Interactive Technology Solutions, LLC

B-413665.2,B-413665.3: Mar 1, 2017

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Interactive Technology Solutions, LLC (ITS), of Falls Church, Virginia, protests the issuance of a task order to Technology, Automation & Management, Inc. (TeAM), of Fairfax, Virginia, under task order proposal request (TOPR) No. W81XWH-08-D-0043-0006, issued by the Department of the Army, U.S. Army Medical Research Acquisition Activity, for program management and technical management support services. The protester challenges the agency's evaluation of its proposal under the solicitation's non-price factors.

We deny the protest.

DOCUMENT FOR PUBLIC RELEASE
The decision issued on the date below was subject to a GAO Protective Order. This redacted version has been approved for public release.

Decision

Matter of:  Interactive Technology Solutions, LLC

File:  B-413665.2; B-413665.3

Date:  March 1, 2017

Christopher R. Shiplett, Esq., Danielle N. Hart, Esq., and Nishat Azam, Esq., Randolph Law, PLLC, for the protester.
Kenneth D. Brody, Esq., Thomas K. David, Esq., and Katherine A. David, Esq., David, Brody & Dondershine, LLP, for Technology, Automation & Management, Inc., the intervenor.
Scott N. Flesch, Esq., and Capt. Matthew A. Freeman, Department of the Army, for the agency.
Elizabeth Witwer, Esq., and Jennifer D. Westfall-McGrail, Esq., Office of the General Counsel, GAO, participated in the preparation of the decision.

DIGEST

Protest challenging agency’s evaluation of the protester’s proposal under the solicitation’s non‑price factors is denied where the record reflects that the evaluation was reasonable and consistent with the solicitation’s terms and applicable procurement statutes and regulations.

DECISION

Interactive Technology Solutions, LLC (ITS), of Falls Church, Virginia, protests the issuance of a task order to Technology, Automation & Management, Inc. (TeAM), of Fairfax, Virginia, under task order proposal request (TOPR) No. W81XWH-08-D-0043-0006, issued by the Department of the Army, U.S. Army Medical Research Acquisition Activity, for program management and technical management support services.  The protester challenges the agency’s evaluation of its proposal under the solicitation’s non-price factors.

We deny the protest.

BACKGROUND

The Army issued the solicitation on April 8, 2016, to contractors holding a TRICARE Evaluation, Analysis, Management, and Support (TEAMS) indefinite-delivery, indefinite-quantity (IDIQ) contract.  The solicitation sought proposals to provide program management, engineering expertise, administrative support, technical support, operational planning, and execution oversight for the Defense Health Agency (DHA), Health Information Technology, Infrastructure and Operations (I&O) division.  TOPR at 1;[1] Agency Report (AR), Tab 22, Award Decision, at 2.  The solicitation contemplated the issuance of a fixed-price task order with a base period of three months and two option periods of 12 months and six months, respectively.  TOPR at 1. 

The solicitation provided for award on a best-value basis consisting of price and the following non-price evaluation factors, in descending order of importance:  (1) technical approach, (2) management approach, (3) experience, (4) quality control approach, and (5) past performance.  Id. at 14.  The non-price factors, when combined, were more important than price.  Id.  As the non-price factors became similar, the importance of price increased.  Id.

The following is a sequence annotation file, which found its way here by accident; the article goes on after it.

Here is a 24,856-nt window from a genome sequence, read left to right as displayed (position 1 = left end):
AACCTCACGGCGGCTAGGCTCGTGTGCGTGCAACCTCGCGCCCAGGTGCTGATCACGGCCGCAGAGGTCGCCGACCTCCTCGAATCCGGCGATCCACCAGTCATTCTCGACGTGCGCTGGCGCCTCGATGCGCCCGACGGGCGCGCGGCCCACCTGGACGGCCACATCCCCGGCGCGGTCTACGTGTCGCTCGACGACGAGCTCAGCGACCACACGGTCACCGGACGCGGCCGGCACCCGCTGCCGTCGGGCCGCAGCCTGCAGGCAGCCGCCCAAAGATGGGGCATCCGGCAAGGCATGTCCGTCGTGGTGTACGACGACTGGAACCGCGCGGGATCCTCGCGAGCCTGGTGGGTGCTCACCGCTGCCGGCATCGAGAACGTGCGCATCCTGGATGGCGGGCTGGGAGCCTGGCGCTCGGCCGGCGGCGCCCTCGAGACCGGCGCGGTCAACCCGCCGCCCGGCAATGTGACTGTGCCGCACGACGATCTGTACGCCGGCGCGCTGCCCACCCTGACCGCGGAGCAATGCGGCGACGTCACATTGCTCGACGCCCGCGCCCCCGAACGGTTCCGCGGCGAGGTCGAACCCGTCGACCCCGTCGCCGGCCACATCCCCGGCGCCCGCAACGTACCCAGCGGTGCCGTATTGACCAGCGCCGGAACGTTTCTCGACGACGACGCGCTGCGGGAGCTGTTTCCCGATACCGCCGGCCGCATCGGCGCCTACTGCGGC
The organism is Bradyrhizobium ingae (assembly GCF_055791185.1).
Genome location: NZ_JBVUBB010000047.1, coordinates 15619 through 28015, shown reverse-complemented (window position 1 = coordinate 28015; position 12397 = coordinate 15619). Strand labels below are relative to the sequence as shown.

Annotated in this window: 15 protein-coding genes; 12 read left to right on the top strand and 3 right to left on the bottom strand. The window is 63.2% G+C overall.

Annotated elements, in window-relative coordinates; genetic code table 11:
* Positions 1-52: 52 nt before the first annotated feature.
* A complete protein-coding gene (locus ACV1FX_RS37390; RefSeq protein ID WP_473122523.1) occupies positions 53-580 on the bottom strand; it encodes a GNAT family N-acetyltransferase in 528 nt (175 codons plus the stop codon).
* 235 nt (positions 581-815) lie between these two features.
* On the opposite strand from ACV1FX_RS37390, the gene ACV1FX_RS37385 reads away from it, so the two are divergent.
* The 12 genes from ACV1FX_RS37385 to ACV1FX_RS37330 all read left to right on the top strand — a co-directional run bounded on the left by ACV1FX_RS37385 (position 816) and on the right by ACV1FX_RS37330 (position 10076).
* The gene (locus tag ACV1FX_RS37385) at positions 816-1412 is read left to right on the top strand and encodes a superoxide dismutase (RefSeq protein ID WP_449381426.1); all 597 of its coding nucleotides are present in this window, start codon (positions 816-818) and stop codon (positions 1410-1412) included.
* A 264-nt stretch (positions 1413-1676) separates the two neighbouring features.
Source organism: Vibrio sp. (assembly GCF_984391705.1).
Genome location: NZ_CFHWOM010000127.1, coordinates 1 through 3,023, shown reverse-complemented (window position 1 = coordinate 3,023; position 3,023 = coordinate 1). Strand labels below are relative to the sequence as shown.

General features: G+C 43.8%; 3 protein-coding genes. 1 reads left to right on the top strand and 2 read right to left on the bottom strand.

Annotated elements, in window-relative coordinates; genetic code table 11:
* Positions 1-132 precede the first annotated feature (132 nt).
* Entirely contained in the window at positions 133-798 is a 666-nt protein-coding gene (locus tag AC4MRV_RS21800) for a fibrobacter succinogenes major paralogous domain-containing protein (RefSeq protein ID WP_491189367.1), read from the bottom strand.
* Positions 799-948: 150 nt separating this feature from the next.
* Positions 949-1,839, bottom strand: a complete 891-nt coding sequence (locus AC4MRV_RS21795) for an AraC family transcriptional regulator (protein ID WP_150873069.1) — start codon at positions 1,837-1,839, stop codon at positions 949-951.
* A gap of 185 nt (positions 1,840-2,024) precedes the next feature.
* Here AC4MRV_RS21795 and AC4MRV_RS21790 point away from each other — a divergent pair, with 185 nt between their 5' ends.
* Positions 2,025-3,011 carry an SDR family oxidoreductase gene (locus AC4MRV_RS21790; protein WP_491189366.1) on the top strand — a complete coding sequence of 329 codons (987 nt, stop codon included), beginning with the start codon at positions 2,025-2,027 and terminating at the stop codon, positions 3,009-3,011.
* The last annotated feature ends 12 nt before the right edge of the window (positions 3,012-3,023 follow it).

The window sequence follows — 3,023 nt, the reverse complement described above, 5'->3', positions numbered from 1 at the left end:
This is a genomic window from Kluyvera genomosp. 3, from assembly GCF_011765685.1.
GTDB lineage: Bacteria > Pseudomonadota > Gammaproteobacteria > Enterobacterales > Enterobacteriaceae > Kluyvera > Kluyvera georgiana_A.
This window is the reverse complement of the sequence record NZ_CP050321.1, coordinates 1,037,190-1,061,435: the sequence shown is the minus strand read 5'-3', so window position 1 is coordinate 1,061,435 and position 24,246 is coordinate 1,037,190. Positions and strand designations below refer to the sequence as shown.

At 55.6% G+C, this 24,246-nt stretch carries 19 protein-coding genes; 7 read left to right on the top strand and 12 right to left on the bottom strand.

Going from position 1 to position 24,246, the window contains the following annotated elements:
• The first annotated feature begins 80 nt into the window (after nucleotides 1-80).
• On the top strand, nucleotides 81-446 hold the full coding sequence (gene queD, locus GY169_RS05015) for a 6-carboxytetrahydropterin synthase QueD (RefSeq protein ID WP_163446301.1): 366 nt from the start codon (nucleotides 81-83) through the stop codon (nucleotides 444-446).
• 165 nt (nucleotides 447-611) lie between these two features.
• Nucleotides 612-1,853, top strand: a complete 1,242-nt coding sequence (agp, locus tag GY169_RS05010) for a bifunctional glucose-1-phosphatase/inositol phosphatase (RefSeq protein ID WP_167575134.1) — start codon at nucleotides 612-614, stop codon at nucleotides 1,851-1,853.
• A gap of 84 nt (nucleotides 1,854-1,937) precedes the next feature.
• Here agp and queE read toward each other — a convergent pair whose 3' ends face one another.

In rating the first four non-price factors (excluding past performance), the solicitation provided that the Army would assign one of the following adjectival ratings:  outstanding, good, acceptable, marginal, or unacceptable.[2]  Id. at 18.  The solicitation also provided that the Army would assign an overall rating to these factors.  Id.at 14.  Only proposals receiving an overall rating of acceptable or higher for the first four non-price factors would be considered for award.  Id.

Four offerors, including ITS and TeAM, submitted timely proposals in response to the solicitation.  AR, Tab 22, Award Decision, at 15; Memorandum of Law (MOL) at 2.  The Army evaluated the proposals of ITS and TeAM as follows:

 


ITS


TeAM


Technical Approach

Acceptable

Good


Management Approach

Acceptable

Acceptable


Experience

Good

Good


Quality Control Approach

Acceptable

Acceptable


Overall Non-Price Rating

Acceptable

Good

Past Performance

Very Relevant / Substantial Confidence

Very Relevant / Substantial Confidence


Evaluated Price

$16,510,821

$14,338,462


AR, Tab 22, Award Decision, at 46, 58.  In the tradeoff analysis, the source selection authority (SSA) concluded that TeAM’s proposal offered the best value to the government.  Id. at 60.  Accordingly, on November 14, the Army notified unsuccessful offerors of TeAM’s selection for award.  Contracting Officer’s Statement (COS) at 3; AR, Tab 23, Debriefing Letter. 

ITS filed a timely protest with our Office on November 23, challenging the Army’s evaluation of its proposal under three of the non-price factors:  technical approach, experience, and quality control approach.  Protest at 5.  On January 3, after receipt of the agency report, ITS supplemented its protest with two additional grounds pertaining to the agency’s evaluation of its proposal under the management approach and experience factors.[3]  Comments at 3.  On January 4, the Army requested that we dismiss both the initial and supplemental protests, arguing that, as of December 23, 2016, our Office is not authorized to hear protests in connection with task and delivery orders valued at less than $25 million placed under multiple-award contracts created by defense agencies.  Army Req. for Dismissal at 3 (citing National Defense Authorization Act (NDAA) for Fiscal Year (FY) 2017, Pub. L. No. 114-328, 130 Stat. 2000 § 835 (2016)). 

DISCUSSION